The Franken campaign is now going public with one major reason for why they handled the recount so effectively: They were prepared well in advance for the possibility. In a profile
by MinnPost of Franken's general election campaign manager Stephanie Schriock, we find out that Schriock had a recount plan fully drawn up months in advance, putting it into motion immediately the day after the election.
Schriock had taken a similar tack in her campaign work in 2006, when she managed Jon Tester's campaign for Senate from Montana. Correctly predicting that the race would be close -- Tester won by less than a point, and wasn't able to actually claim victory until the next day -- Schriock had drawn up a full recount plan just in case. In fact, one of the attorneys involved at the time was none other than DNC attorney Marc Elias, who later became Al Franken's lead attorney.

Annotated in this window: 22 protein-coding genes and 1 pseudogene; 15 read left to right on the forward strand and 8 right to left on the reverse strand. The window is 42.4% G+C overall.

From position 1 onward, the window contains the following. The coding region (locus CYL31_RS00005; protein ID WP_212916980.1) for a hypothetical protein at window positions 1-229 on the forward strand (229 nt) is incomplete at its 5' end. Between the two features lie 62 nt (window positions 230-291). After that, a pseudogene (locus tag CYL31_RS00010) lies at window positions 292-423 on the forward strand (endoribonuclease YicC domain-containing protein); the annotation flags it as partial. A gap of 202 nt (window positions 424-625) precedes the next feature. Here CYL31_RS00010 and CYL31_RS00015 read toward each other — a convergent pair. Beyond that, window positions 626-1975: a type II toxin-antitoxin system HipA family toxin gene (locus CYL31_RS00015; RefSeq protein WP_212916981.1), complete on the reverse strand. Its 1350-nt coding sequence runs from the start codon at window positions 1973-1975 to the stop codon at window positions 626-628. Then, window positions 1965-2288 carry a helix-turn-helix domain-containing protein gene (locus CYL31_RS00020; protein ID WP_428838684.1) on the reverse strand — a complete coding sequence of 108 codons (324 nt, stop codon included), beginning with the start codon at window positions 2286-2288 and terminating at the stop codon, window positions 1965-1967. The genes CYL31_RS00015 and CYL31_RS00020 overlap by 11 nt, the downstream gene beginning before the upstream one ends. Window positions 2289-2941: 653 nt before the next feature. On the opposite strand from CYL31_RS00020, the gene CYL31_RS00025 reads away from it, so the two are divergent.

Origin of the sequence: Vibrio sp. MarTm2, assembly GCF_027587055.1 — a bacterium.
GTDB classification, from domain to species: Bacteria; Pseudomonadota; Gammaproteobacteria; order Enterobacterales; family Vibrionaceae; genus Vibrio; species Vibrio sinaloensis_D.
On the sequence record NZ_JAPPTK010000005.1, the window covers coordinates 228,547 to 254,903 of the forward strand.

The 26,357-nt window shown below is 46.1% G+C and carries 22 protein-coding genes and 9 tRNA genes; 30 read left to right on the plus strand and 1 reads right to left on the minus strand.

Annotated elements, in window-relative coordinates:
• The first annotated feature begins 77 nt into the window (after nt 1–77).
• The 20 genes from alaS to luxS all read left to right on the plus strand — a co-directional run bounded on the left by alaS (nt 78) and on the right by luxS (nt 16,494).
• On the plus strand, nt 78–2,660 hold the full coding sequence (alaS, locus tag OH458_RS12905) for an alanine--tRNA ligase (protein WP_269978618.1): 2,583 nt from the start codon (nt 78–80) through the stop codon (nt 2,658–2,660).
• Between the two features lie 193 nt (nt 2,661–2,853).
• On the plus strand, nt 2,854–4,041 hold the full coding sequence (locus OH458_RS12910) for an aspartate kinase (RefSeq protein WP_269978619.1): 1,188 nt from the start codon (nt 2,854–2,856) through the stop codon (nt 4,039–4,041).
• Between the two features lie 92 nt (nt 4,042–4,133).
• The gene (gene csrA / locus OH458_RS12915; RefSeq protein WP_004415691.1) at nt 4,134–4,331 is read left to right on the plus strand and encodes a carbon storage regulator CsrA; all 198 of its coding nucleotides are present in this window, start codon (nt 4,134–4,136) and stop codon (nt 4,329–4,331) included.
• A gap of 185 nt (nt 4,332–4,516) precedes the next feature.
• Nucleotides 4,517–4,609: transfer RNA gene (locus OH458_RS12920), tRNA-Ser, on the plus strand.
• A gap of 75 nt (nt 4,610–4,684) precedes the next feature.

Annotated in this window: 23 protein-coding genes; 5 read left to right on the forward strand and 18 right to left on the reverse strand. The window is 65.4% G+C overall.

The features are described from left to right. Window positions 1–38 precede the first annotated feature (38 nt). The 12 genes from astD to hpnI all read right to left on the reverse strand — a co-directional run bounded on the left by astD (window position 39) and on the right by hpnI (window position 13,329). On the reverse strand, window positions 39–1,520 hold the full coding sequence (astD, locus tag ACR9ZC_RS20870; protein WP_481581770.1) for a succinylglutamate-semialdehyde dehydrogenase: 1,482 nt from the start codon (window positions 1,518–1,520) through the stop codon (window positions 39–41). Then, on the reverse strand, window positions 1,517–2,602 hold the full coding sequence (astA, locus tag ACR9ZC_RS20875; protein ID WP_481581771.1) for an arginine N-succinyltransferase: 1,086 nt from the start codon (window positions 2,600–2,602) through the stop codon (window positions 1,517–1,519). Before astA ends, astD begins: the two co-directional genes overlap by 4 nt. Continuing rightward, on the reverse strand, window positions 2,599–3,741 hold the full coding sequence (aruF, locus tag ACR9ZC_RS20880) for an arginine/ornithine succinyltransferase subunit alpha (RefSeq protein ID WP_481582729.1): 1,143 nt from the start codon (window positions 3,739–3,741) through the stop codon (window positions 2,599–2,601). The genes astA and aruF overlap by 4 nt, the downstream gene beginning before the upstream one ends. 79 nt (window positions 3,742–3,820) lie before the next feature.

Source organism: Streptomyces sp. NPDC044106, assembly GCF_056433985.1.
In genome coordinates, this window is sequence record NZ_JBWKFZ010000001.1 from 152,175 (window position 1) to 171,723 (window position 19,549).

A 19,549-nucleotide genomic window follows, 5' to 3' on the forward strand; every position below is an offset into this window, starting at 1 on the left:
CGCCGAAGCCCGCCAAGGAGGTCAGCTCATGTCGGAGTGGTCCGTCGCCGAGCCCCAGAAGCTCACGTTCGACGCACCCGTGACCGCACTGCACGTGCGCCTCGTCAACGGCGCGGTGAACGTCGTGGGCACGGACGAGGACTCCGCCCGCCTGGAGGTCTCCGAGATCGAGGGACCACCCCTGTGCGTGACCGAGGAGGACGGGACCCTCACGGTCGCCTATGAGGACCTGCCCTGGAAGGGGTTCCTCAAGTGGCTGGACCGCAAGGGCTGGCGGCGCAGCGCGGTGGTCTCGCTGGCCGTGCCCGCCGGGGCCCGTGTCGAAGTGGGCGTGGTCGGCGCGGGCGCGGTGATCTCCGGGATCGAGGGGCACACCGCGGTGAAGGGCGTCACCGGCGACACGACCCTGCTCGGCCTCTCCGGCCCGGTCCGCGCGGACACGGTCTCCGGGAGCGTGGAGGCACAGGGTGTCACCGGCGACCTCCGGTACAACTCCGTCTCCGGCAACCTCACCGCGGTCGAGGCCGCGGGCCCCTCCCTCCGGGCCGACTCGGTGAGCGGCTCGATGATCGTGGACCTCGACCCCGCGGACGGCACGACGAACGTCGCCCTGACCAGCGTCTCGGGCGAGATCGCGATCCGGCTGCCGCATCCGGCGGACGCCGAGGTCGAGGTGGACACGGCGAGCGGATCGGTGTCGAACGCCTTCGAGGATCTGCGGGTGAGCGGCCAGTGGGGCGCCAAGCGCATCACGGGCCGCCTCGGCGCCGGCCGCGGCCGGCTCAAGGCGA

"There are two reasons Al won the recount," said Elias. "He had more lawful votes and because of the organization that Stephanie has overseen."
Compare this to the general consensus that the Coleman camp didn't handle themselves well here -- though granted, this is something of a tautology considering that Coleman lost the recount. But here's what conservative blogger (and Minnesotan) Scott Johnson from Powerline writes, in a new article in National Review:
From the outset of the post-election process, the Coleman campaign was remarkably passive in its approach to the recount. The Coleman team appeared to improvise strategy from day to day and spent time spinning the Franken campaign's activities. They did not appear to have a handle on what was happening or on what was likely to happen. I found getting information from the Coleman team like pulling teeth. For a while I thought they were withholding information for some reason. By the end of the recount, I concluded that they simply didn't know what was happening.